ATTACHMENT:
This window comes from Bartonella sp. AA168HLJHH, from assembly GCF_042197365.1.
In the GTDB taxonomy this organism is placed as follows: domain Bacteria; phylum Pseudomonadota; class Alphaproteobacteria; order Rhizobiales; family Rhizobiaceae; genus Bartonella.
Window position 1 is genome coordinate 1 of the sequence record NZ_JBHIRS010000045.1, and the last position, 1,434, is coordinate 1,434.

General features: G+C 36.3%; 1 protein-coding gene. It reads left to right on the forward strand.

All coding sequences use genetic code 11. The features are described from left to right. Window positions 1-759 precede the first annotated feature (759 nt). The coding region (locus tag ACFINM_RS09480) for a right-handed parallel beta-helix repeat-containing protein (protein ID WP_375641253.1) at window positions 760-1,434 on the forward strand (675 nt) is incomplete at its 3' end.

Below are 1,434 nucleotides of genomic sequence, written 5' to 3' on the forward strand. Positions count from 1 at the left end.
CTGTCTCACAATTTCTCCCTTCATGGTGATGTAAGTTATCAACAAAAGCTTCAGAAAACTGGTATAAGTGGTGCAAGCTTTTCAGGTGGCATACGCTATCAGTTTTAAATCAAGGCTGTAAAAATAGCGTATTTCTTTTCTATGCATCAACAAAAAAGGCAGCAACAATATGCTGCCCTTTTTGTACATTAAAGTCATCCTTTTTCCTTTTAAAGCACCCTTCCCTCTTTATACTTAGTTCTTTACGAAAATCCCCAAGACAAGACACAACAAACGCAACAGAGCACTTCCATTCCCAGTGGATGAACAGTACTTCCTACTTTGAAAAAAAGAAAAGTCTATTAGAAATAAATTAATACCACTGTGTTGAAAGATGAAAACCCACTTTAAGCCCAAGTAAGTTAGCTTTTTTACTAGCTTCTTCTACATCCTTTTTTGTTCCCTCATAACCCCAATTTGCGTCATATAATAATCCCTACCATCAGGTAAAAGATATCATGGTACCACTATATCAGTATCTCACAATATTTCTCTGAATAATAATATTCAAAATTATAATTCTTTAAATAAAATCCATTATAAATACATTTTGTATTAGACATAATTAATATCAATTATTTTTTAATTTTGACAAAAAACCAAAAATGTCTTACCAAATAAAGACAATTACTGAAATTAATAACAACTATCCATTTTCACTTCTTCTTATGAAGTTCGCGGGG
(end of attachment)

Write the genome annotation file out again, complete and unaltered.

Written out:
This window comes from Bartonella sp. AA168HLJHH, from assembly GCF_042197365.1.
In the GTDB taxonomy this organism is placed as follows: domain Bacteria; phylum Pseudomonadota; class Alphaproteobacteria; order Rhizobiales; family Rhizobiaceae; genus Bartonella.
Window position 1 is genome coordinate 1 of the sequence record NZ_JBHIRS010000045.1, and the last position, 1,434, is coordinate 1,434.

General features: G+C 36.3%; 1 protein-coding gene. It reads left to right on the forward strand.

All coding sequences use genetic code 11. The features are described from left to right. Window positions 1-759 precede the first annotated feature (759 nt). The coding region (locus tag ACFINM_RS09480) for a right-handed parallel beta-helix repeat-containing protein (protein ID WP_375641253.1) at window positions 760-1,434 on the forward strand (675 nt) is incomplete at its 3' end.

Below are 1,434 nucleotides of genomic sequence, written 5' to 3' on the forward strand. Positions count from 1 at the left end.
CTGTCTCACAATTTCTCCCTTCATGGTGATGTAAGTTATCAACAAAAGCTTCAGAAAACTGGTATAAGTGGTGCAAGCTTTTCAGGTGGCATACGCTATCAGTTTTAAATCAAGGCTGTAAAAATAGCGTATTTCTTTTCTATGCATCAACAAAAAAGGCAGCAACAATATGCTGCCCTTTTTGTACATTAAAGTCATCCTTTTTCCTTTTAAAGCACCCTTCCCTCTTTATACTTAGTTCTTTACGAAAATCCCCAAGACAAGACACAACAAACGCAACAGAGCACTTCCATTCCCAGTGGATGAACAGTACTTCCTACTTTGAAAAAAAGAAAAGTCTATTAGAAATAAATTAATACCACTGTGTTGAAAGATGAAAACCCACTTTAAGCCCAAGTAAGTTAGCTTTTTTACTAGCTTCTTCTACATCCTTTTTTGTTCCCTCATAACCCCAATTTGCGTCATATAATAATCCCTACCATCAGGTAAAAGATATCATGGTACCACTATATCAGTATCTCACAATATTTCTCTGAATAATAATATTCAAAATTATAATTCTTTAAATAAAATCCATTATAAATACATTTTGTATTAGACATAATTAATATCAATTATTTTTTAATTTTGACAAAAAACCAAAAATGTCTTACCAAATAAAGACAATTACTGAAATTAATAACAACTATCCATTTTCACTTCTTCTTATGAAGTTCGCGGGG